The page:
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Re: Raw DNG from BMCC to BLD Film to VFX and back

PostTue Aug 04, 2015 8:33 am

Have your VFX artist read this book:

The VES Handbook of Visual Effects: Industry Standard VFX Practices and Procedures
by Susan Zwerman & Jeffrey A. Okun
published by Focal Press [ISBN #0240825187]
http://www.amazon.com/VES-Handbook-Visu ... 963&sr=1-1

The book details several workable VFX workflows that can function perfectly well. One is to have the project colorist color-time the VFX background plates to get them at least 2/3 of the way there, then use a very mild 3D LUT to approximate a Rec709 look. Another way to do it is to manually correct the BMDFilm footage to an acceptable image in Rec 709 space, then export that look as a 3D LUT. Apply that LUT as a viewing LUT in the top layer of the VFX process, then turn it off when the VFX are rendered. I've used both methods on different projects and each can work. The key is that the VFX people provide material that can still drop into a color-timed sequence and match all the non-VFX shots around it.

EXR may be overkill for your material if you're struggling with time and budget. If you do have time and budget, then I'd suggest you hire a post-production supervisor and/or a VFX supervisor, both of which will save you much time and money.
marc wielage, csi • VP/color & workflow • chroma | hollywood
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Dani Iosafat

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Re: Raw DNG from BMCC to BLD Film to VFX and back

PostWed Aug 05, 2015 5:17 am

Thank you Marc for your reply and book recommendation.

We have essentially zero budget, but we do have relatively plenty of time. We're not a post studio, just a self-funded non-profit, we do stuff for ourselves, not clients. I wish we could get a supervisor, but that's impossible (both in terms of budget, and also because I don't think one exists in Thessaloniki, Greece, where we are based).

Your concerns over exr relate to rendering time? Disk space? Something else? Do you recommend another container? I suspect we could use something like ProRes4444, but we figured if we're learning this, we might as well get into the linear workflow thing, and EXRs would make the 3D multi pass stuff more manageable by bundling all the passes, so we figured we'd use it throughout. Also, I'm normally an audio engineer and I've come to love floating point math throughout the years, I understand that the benefits in images are largely similar.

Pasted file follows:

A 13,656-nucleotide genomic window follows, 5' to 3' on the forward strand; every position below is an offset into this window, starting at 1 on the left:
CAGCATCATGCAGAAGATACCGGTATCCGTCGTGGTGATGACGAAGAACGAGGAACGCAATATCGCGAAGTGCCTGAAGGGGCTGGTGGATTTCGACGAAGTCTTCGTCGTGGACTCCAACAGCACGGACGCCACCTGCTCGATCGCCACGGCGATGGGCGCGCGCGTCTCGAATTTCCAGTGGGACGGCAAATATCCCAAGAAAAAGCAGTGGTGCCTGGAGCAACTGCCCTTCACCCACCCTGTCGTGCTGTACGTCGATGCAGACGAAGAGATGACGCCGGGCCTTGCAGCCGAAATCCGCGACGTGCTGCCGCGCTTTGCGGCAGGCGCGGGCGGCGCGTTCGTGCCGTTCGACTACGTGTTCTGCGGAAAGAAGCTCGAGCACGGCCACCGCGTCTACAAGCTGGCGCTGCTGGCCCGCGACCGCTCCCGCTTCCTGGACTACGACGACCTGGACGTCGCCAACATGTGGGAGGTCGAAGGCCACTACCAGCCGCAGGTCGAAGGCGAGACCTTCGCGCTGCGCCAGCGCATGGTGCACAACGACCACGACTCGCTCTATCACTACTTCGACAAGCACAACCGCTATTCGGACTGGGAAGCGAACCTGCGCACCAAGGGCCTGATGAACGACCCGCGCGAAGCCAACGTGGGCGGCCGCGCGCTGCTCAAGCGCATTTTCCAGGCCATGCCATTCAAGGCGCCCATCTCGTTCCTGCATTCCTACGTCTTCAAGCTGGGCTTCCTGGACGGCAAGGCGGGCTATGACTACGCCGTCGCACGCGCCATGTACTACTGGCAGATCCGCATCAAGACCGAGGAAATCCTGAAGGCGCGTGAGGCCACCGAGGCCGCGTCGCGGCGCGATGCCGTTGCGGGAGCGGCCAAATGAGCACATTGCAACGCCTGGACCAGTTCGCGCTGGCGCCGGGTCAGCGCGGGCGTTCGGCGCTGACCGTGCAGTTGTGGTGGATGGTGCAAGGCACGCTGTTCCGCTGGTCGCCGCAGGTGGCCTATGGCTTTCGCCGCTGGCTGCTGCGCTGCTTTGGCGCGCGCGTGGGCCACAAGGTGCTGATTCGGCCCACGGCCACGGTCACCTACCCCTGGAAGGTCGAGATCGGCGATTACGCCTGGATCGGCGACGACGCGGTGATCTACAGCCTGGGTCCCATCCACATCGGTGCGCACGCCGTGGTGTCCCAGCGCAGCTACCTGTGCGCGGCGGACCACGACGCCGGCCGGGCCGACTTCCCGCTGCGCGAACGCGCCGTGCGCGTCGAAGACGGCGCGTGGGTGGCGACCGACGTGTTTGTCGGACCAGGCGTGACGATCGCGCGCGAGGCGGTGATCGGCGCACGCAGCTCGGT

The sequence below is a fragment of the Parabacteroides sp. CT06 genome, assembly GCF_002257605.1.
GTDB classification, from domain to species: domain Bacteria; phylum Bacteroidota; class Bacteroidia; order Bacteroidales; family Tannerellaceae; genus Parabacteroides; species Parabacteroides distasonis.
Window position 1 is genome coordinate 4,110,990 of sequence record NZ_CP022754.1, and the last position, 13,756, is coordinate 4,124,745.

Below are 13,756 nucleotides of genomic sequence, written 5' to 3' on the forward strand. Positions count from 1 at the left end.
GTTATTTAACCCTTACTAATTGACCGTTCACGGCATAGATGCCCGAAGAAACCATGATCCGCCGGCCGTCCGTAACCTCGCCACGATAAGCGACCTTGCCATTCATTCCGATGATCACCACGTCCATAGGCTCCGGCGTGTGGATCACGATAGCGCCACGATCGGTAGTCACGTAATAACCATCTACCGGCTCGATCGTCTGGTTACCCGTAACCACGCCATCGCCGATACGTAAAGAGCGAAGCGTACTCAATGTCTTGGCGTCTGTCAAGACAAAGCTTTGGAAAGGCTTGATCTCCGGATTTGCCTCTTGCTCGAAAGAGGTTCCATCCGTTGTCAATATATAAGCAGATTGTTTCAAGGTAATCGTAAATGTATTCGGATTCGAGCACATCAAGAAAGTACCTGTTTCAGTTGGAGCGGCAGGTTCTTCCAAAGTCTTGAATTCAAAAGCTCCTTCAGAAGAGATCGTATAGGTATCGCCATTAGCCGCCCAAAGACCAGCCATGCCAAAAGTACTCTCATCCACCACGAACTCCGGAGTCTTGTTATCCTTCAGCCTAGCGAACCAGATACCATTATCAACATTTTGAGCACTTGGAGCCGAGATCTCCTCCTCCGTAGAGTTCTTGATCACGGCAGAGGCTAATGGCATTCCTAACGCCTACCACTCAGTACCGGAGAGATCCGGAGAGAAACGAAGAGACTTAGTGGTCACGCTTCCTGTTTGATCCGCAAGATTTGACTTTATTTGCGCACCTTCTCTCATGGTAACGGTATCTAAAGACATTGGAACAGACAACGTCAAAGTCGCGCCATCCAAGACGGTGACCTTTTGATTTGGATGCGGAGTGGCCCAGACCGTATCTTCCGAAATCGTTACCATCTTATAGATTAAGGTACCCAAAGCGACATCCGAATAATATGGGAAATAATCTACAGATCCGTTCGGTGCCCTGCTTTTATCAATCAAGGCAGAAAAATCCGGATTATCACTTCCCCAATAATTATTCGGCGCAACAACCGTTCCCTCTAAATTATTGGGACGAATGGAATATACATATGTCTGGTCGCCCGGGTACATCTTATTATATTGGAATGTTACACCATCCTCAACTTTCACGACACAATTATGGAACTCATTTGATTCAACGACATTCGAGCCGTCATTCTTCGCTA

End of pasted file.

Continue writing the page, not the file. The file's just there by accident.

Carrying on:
We have tried the approaches you mentioned, and have settled with your second option. It's the linearisation that's causing the problem (we output the vfx plates with a BMDfilm->Linear LUT, so that we can implement a linear compositing workflow). Since the grade in Resolve is a correction that brings the BMDfilm footage to look like it is in rec709 space, it doesn't work for linear images (wrong input space, particularly the gamma).

So my not very clean solution was to combine this grade with a Linear->BMD Film LUT before it, and export that (combined) for the VFX artist to monitor through. Not very pretty, but we did a roundtrip of an unaltered plate and it came back essentially identical, while the VFX artist said the images looked fine through the supplied LUT.

Anyway, thanks again for your help.
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Marc Wielage

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Re: Raw DNG from BMCC to BLD Film to VFX and back

PostWed Aug 05, 2015 5:38 am

I think there are simpler methods that might work faster and more effectively for you. Bear in mind there are TV shows that are routinely produced at a feverish pace, with VFX budgets not nearly as high as you might expect. It's not unusual for 3-4 day turnarounds on some shots in many cases, all using a fairly straightforward workflow with standard files. EXR may be complete overkill for what you're trying to do, and we're talking 4-5 times larger file sizes (with corresponding delays in copying, backups, and changes).
marc wielage, csi • VP/color & workflow • chroma | hollywood